Toluene is less commonly used as a solvent, although it does have its application in some consolidation settings. It is perhaps too slow drying for most situations in fossil preparation, and for us, we consider the toxicity not worth it. It is a colourless substance derived from hydrocarbons, used in some types of paint thinners and permanent markers (the smell is quite distinctive).
However, it is sometimes used as a recreational inhalant and can cause severe neurological harm and so should only be used with due caution with a fume hood. With high toxicity, it is perhaps not the most favourable solvent when there are other options available. There are other options which in the majority of situations work better. Toluene is better suited to conservation of paintings (which may be destroyed by acetone) and wood.
- Very slow drying
- Very toxic
- Least glossy finish
There are lots of uses for Paraloid B-72 in fossil preparation. It is an incredible versatile material.
One thing to remember is that you should always make sure the specimen is completely dry. Paraloid doesn’t like damp environments. It can create a milky film when used on wet or damp surfaces and go all weird and gummy.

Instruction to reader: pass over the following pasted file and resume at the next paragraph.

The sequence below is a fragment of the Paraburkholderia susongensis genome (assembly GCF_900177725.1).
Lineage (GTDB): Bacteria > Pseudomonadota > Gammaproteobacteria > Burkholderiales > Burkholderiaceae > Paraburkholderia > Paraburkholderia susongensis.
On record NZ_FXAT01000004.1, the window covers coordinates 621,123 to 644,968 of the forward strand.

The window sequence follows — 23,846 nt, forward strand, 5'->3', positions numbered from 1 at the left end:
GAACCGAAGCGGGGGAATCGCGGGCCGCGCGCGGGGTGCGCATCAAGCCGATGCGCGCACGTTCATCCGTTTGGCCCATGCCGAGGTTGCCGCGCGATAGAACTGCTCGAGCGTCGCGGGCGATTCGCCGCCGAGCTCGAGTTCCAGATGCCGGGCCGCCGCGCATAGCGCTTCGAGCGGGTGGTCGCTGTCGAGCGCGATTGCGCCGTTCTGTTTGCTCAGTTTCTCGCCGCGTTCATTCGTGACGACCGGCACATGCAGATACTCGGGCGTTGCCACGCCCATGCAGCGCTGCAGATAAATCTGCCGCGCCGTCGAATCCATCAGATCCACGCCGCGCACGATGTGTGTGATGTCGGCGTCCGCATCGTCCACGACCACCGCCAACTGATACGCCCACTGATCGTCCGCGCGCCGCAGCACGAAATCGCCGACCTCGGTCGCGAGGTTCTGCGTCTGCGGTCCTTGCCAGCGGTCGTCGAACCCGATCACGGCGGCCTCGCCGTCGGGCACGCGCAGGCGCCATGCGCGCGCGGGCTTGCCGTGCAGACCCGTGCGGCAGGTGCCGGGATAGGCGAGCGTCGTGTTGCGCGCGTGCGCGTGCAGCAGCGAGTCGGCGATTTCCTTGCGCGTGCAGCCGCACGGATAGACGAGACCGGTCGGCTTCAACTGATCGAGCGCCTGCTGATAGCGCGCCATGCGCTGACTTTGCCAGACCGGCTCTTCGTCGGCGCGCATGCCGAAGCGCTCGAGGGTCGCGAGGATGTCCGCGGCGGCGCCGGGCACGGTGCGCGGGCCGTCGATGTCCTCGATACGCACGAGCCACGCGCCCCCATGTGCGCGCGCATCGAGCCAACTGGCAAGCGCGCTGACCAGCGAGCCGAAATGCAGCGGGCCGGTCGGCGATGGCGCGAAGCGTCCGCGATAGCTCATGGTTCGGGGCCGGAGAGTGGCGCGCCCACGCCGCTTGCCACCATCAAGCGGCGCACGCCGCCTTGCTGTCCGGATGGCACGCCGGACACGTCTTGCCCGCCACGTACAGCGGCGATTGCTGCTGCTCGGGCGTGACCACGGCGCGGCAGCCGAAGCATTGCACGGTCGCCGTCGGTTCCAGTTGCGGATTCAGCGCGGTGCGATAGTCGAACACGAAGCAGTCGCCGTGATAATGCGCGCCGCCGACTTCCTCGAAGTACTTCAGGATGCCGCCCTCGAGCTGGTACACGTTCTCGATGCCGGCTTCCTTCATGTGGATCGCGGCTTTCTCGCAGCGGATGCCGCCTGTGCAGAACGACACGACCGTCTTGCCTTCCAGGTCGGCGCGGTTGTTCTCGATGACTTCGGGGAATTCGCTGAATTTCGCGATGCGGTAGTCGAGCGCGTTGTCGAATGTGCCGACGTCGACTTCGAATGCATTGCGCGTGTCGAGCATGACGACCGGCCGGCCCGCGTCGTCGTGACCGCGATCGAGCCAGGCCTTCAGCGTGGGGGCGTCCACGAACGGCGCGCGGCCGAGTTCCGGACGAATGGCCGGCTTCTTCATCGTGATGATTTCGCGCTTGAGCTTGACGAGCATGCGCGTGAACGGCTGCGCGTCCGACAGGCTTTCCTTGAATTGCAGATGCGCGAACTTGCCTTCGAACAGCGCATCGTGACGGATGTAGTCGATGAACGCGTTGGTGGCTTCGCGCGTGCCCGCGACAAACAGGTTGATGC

We use very thin solutions of Paraloid B-72 to consolidate or impregnate rocks and fossils, essentially turning them to plastic. Repeat applications of 2-5% wt/vol solutions in acetone are frequently used to consolidate, followed by a 5-10% wt/vol solution to seal the surface.
Consolidation can either be done at home or in the field (where you find the fossil). With some fossils, it is impossible to extract them without first consolidating them. Have you ever tried to lift a fossil from the rock only for it to crumble to fragments? Or to fall aparts as soon as it dries out?
These ammonites preserved in the mudstone are amongst one of the first and most frequent things that can be found when you start fossil hunting. They are usually left by collectors as they are after the more prized crystalline pieces. These stones, once you get them home, usually lead to disappointment when they disintegrate into dust. Paraloid B-72 is the perfect solution to stabilise and preserve mudstone fossils, as it seeps into the porous rock and plasticises it, allowing for it to be kept indefinitely. ©Jessica Winder - thank you for the use of these photos!